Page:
Dr. Daniel Dwyer, an OB-GYN at Outer Banks Women’s Care, said he remembers a time when many mothers in the area used to deliver babies on the way to the hospital. He said having rural hospitals close to where patients are can make the difference for positive outcomes, especially for mothers and babies.
For those living in communities where specialist care may not necessarily be only a few miles away, it is important to find ways to bring services directly to them. At the Outer Banks Women’s Care clinic, Dr. Dwyer said the services they offer keep patients close to home while receiving leading-edge care.
“We have begun to see patients for perinatology consultations, which is an important part of coordinating care for our highest risk patients.” Dr. Dwyer said. “Historically, it would take more than a half day for patients to get a consultation with a maternal-fetal specialist. In addition to the travel, the setting and staff would be unfamiliar for the patient. There is increased anxiety, cost and potential for loss of key information when patients travel for services that can be delivered in their trusted medical home. We hope to continue to leverage the technology and professional relationships to provide specialist care in rural settings. I think this is but one large step in the right direction toward reducing the disparities in access to the highest quality of care for our patients.”
Supporting hospitals across the region
High-quality perinatal care and labor and delivery services are synonymous with the ECU Health name. Dr. James deVente, associate professor at Brody and medical director of obstetrics at ECU Health Medical Center and Angela Still, senior administrator for women’s services at ECU Health Medical Center, have helped lead a perinatal outreach team that takes high quality training and best practices into other hospitals across the region, including facilities not affiliated with ECU Health.
Since 2012, the outreach team has visited every hospital across the region and has helped smaller hospitals better prepare for expectant mothers and new babies with serious medical conditions. From 2018-21 alone, the perinatal outreach team visited 18 different hospitals across the region, hosting 169 simulation days and educating more than 500 students on advanced life support training, emergency simulations, electronic fetal monitoring and more.
According to Dr. deVente, these efforts are a necessary part of improving care, reducing infant mortality and helping eastern North Carolina thrive.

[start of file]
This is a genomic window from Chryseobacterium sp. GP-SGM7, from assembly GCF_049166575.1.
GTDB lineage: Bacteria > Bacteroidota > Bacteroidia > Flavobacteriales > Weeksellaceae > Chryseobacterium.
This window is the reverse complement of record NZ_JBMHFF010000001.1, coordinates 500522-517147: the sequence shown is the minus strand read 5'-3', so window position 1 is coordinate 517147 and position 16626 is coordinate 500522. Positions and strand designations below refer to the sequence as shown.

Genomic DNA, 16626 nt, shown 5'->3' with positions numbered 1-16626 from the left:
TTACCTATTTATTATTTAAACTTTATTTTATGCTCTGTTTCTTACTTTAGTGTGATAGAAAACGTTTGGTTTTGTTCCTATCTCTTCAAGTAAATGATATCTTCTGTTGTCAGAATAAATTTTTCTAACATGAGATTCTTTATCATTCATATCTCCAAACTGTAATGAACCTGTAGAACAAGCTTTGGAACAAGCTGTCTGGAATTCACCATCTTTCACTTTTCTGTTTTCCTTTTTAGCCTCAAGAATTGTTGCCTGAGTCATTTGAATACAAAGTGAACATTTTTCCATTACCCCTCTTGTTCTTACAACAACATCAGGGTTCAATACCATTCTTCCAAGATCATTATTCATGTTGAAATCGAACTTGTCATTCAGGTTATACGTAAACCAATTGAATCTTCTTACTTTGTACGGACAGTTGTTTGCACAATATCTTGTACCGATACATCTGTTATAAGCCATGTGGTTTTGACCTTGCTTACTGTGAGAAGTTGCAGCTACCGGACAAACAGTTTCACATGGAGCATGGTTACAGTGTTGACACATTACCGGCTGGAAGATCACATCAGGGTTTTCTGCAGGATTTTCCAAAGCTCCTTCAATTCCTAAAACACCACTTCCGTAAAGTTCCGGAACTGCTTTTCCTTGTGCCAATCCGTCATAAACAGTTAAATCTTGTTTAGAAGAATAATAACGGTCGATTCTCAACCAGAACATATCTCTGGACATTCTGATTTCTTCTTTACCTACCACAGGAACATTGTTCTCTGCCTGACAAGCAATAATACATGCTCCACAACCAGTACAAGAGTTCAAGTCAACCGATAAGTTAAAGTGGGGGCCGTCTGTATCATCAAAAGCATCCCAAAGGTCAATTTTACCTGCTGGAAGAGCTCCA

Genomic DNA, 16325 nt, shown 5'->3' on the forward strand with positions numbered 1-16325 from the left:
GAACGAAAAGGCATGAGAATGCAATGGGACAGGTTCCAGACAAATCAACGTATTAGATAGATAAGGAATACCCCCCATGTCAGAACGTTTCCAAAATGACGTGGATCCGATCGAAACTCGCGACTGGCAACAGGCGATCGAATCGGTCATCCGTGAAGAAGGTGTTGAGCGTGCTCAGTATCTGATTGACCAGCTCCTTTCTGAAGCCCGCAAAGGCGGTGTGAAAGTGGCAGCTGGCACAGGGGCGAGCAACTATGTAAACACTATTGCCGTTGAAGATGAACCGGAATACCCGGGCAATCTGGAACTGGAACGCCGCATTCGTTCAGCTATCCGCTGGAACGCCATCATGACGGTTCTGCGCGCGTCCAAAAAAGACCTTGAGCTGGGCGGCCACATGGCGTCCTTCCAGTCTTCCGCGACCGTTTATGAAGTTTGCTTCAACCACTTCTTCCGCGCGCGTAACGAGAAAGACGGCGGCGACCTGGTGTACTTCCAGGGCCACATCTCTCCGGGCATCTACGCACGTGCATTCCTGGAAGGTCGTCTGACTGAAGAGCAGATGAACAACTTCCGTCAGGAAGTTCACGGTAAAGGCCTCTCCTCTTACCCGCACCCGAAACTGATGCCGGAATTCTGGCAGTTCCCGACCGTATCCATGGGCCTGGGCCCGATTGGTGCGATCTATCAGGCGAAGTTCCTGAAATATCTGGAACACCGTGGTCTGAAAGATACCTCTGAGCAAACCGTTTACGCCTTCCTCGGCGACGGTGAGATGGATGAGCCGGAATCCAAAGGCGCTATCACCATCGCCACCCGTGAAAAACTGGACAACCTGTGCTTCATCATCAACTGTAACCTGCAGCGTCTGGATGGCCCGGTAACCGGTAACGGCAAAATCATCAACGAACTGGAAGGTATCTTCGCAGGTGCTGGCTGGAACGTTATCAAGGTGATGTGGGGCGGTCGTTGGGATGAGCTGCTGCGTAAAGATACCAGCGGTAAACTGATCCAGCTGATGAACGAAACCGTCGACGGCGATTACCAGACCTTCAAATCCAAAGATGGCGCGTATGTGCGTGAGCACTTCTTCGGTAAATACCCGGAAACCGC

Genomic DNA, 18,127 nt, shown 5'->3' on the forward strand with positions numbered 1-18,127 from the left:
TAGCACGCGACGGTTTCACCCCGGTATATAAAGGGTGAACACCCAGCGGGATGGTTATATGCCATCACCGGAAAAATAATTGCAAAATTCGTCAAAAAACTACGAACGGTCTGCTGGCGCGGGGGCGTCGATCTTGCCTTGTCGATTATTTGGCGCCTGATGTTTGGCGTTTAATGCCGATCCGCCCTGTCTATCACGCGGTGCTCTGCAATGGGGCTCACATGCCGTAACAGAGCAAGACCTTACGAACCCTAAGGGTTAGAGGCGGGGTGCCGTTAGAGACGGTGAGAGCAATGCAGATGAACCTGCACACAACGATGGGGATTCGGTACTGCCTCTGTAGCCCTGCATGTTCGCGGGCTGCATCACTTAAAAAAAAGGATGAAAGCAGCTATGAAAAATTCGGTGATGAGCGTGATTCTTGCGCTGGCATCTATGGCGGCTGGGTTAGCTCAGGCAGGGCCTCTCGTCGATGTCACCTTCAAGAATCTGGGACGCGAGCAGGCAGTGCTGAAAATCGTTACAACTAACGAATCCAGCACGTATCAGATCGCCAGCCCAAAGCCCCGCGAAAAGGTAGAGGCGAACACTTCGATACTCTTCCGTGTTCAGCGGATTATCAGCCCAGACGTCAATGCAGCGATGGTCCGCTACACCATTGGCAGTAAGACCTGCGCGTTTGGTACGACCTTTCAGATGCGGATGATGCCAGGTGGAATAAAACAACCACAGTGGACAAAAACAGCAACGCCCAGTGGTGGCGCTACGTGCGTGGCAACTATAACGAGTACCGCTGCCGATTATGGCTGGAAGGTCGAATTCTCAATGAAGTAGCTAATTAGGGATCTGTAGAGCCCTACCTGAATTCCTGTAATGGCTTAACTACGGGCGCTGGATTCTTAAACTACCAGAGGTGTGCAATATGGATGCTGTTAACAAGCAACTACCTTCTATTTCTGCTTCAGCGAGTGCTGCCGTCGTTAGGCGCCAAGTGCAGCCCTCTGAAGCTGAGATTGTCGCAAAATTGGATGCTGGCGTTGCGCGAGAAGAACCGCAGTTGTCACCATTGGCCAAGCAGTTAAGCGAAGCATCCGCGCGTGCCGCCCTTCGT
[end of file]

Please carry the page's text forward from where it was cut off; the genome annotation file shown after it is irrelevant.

“Data shows us that when a woman has to travel more than 50 miles to a hospital, her outcomes are worse. Data also shows us that businesses want to come to communities where labor and delivery services are present,” Dr. deVente said. “At ECU Health, we designed the outreach program and cover the cost of this work with those realities in-mind. If we are going to solve the infant mortality issues that our region faces, we are going to have to work together with health care partners across the East. I’m proud to say we are leading the way in that regard and the work is truly making a difference.”
Innovations to bridge gaps
It is no secret that eastern North Carolina is a vast rural region with long travel times between communities. An innovative program launched in 2020 at East Carolina University is helping to make women’s telemedicine, telepsychiatry and nutritional support services more accessible.
The MOTHeRs Project was first offered to patients at primary care obstetric clinics in Carteret County and has since expanded to ECU Health and other clinics in counties across the region. Through formalized partnerships with clinics, patients in the practices are cared for by both an ECU specialist and their local physician through a combination of telehealth and face-to-face visits.
Dr. Dwyer and Outer Banks Women’s Care were the third clinic in the ECU Health system to join the MOTHeRs Project. Maternal-fetal medicine and behavioral health care offerings for expectant mothers has been a much needed addition to the practice.
“We have identified access to mental health care as the greatest need in our rural communities. This need is increased during pregnancy and the post-partum period. Providing this service is a huge addition to maternal health care,” Dr. Dwyer said. “We have already begun to have mental health appointments in our office through the MOTHeRs Project. The feedback from our patients have all been very positive. This is just the beginning of learning how to give the needed specialized care in rural offices.”
Through its ongoing work, the MOTHeRS Project expects not only to provide care to those who need it, but also to generate new knowledge regarding how barriers to care can be better addressed. It aims to be a national model to ensure that every woman in rural America has a safe and healthy pregnancy and delivery.
“ECU Health, Brody and East Carolina University are truly pioneering high-quality rural obstetrics and women’s care services,” said Dr. Michael Waldrum, ECU Health CEO and dean of Brody. “Our hospitals and clinics provide excellent care in communities across eastern North Carolina. The perinatal outreach team trains other smaller hospitals on emergency care, best practices and more. Telemedicine innovations like the MOTHeRs Project makes patient-centered care more accessible. I’m proud of the work that all team members do to help our mothers, babies and communities thrive.”